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Investors Flee As Nigeria Faces More Reduced Ratings

Barely two weeks after Nigeria was removed from the JPMorgan bond index,
analysts predict that the country faces further reduced credit ratings
in another two weeks.

Standard & Poor’s is expected to release a review of its assessment on
September 18. It currently rates Nigeria at four levels below investment
grade at B+ with a stable outlook. Fitch Ratings, which currently has
Nigeria at BB-, with a negative outlook, is also expected to release a
review of its rating by September 25. Both reviews are expected to be

“There’s a very high risk of a downgrade,” Jan Dehn, head of research at
Ashmore Group Plc, which sold all of its Nigerian Eurobonds and naira
debt over the past year, told Bloomberg. “At the moment, I’m pretty far
away from even considering buying anything Nigeria. It’s a deteriorating

“Fitch is the one people will be watching most closely,” Alan Cameron,
an economist at Exotix Partners LLP in London, said. “The oil price has
been low for a long time and people assume that’s at least a
semi-permanent state of affairs, which will have a very significant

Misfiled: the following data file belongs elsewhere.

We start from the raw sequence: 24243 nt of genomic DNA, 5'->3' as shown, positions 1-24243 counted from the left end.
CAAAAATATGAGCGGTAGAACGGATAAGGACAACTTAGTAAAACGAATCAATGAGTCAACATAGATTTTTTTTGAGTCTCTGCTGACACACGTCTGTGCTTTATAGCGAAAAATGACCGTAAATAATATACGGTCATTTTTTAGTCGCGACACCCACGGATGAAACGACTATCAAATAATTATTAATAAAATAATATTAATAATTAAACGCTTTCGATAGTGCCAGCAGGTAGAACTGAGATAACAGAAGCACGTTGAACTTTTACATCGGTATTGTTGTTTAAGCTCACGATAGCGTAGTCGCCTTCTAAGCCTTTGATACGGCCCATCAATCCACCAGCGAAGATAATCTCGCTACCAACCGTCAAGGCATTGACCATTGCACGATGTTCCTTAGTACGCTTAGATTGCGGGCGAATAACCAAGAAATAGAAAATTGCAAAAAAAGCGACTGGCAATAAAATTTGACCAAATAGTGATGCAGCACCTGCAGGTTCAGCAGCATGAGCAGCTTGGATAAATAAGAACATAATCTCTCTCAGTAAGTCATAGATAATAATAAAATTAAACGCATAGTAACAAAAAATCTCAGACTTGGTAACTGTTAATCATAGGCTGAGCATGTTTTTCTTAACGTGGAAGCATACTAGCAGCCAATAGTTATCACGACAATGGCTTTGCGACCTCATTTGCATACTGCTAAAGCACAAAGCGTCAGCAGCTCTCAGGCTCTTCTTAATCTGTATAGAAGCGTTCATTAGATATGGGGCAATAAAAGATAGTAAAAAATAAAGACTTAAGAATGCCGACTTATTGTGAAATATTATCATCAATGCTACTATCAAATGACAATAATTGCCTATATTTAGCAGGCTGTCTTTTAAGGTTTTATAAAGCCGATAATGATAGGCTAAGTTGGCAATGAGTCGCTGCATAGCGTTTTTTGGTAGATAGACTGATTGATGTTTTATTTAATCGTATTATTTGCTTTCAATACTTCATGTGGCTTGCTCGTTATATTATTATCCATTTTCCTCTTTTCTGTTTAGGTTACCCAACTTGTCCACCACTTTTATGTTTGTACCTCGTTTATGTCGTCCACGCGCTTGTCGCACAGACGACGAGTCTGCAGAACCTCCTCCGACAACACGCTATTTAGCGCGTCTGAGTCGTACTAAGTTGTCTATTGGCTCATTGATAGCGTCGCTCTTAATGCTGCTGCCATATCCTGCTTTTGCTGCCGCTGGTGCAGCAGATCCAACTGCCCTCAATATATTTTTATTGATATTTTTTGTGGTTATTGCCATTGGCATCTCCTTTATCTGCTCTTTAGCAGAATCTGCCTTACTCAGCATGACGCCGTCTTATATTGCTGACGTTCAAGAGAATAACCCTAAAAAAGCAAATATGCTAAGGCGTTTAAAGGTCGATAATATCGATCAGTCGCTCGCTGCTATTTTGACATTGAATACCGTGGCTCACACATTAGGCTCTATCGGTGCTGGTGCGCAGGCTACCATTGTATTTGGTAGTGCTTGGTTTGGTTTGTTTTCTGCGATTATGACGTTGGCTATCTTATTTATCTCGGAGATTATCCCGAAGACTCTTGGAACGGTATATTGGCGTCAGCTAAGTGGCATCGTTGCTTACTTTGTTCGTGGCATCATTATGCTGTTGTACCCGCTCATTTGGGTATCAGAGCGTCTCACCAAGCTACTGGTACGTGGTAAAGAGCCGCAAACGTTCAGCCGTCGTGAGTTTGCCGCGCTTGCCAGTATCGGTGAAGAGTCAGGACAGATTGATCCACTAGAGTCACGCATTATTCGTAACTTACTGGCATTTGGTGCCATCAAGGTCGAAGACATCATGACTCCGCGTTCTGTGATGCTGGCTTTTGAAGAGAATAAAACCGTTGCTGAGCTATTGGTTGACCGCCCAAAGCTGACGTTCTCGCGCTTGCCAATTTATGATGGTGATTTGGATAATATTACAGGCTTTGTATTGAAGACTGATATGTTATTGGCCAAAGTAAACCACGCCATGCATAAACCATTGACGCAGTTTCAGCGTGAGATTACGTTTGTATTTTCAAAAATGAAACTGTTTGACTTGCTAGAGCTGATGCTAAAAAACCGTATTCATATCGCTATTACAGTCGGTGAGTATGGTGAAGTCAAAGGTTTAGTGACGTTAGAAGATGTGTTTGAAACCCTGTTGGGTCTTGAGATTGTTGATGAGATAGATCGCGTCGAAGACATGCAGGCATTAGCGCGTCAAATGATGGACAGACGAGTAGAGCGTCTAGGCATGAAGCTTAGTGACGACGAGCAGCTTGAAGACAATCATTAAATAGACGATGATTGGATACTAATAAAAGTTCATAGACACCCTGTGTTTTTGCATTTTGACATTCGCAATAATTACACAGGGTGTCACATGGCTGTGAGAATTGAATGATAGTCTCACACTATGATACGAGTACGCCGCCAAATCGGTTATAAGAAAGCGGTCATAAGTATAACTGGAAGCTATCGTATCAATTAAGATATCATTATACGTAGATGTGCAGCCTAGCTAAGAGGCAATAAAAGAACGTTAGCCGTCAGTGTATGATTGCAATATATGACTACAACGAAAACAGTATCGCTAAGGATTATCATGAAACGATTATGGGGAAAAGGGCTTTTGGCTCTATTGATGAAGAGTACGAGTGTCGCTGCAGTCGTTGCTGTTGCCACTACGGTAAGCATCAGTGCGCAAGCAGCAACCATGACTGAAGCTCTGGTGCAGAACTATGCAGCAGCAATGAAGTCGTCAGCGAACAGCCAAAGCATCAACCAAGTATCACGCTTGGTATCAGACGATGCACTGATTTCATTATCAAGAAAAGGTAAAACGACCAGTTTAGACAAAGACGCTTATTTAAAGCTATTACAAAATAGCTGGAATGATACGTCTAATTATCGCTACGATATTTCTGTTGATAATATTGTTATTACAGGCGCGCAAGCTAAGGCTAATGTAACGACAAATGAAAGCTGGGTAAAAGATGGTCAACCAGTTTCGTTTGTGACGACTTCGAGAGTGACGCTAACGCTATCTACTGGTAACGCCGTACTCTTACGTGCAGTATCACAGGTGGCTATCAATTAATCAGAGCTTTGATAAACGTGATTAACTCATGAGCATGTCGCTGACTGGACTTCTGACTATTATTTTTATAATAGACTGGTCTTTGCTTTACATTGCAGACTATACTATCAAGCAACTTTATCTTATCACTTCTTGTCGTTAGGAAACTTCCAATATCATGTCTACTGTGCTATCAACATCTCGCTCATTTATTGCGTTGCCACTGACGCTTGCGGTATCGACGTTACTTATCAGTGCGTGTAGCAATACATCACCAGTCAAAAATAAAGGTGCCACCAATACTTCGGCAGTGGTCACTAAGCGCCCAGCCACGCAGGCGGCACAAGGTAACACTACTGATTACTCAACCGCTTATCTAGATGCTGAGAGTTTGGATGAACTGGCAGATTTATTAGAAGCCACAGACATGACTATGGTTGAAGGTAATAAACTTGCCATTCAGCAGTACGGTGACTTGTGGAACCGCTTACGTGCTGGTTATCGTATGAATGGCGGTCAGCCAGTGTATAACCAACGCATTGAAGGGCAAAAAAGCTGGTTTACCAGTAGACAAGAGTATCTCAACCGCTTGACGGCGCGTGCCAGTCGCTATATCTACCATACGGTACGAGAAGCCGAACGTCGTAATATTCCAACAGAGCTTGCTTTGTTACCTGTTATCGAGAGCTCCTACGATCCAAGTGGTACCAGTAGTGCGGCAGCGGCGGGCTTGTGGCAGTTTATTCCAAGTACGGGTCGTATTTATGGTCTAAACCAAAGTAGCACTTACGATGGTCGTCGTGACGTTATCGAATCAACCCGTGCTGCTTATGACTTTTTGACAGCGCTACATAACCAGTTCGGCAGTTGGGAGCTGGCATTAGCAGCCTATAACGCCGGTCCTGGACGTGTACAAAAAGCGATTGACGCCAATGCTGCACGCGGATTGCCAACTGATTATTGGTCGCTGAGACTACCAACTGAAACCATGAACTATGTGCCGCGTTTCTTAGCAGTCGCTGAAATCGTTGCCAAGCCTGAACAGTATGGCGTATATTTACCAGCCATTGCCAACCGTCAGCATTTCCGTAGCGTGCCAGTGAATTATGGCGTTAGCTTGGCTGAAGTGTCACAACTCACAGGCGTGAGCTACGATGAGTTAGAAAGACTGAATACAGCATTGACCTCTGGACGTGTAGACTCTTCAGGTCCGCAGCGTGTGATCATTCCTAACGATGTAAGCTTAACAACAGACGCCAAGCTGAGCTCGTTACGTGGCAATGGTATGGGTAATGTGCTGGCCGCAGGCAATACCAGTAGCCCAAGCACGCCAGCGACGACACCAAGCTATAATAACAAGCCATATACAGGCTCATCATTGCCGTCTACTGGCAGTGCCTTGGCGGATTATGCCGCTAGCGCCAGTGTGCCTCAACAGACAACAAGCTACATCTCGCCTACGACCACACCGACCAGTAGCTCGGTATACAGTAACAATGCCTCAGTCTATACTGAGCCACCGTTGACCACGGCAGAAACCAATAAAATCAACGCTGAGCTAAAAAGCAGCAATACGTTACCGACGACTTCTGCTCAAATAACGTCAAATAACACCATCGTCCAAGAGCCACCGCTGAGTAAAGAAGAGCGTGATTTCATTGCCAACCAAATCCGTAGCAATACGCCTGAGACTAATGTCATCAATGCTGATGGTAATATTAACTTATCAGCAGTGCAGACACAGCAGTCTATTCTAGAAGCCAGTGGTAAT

impact on fiscal and external projections. It is difficult to argue that
Nigeria should not be downgraded at this point.”

Financial analysts predict that these developments would result in even
further capital flight and severely affect economic growth. Nigeria is
currently battling a weakened currency and dwindling oil sales due to
falling crude prices. Critics have also said that President Muhammadu
Buhari’s delay in announcing a cabinet is further compounding an
economic dilemma.

Economist and lecturer at the University of Abuja, Dr. Ben Obi, said
last week that the slow pace of the new administration to tackle the
headwinds facing Nigeria may further compound the country’s problems.

“I think it’s clear for all to see, the CPI is on the rise, revenue is
still shaky and very recently we saw poor GDP and job creation numbers
in the second quarter of the year,” he said. “When you take all these
and add trade shocks and global headwinds to it, we should be taking
urgent steps to curb the economy’s slump. The GDP numbers particularly
are a ten year low and it is unlikely that much will change for the
third or even the fourth quarter, if the nation continues at such a


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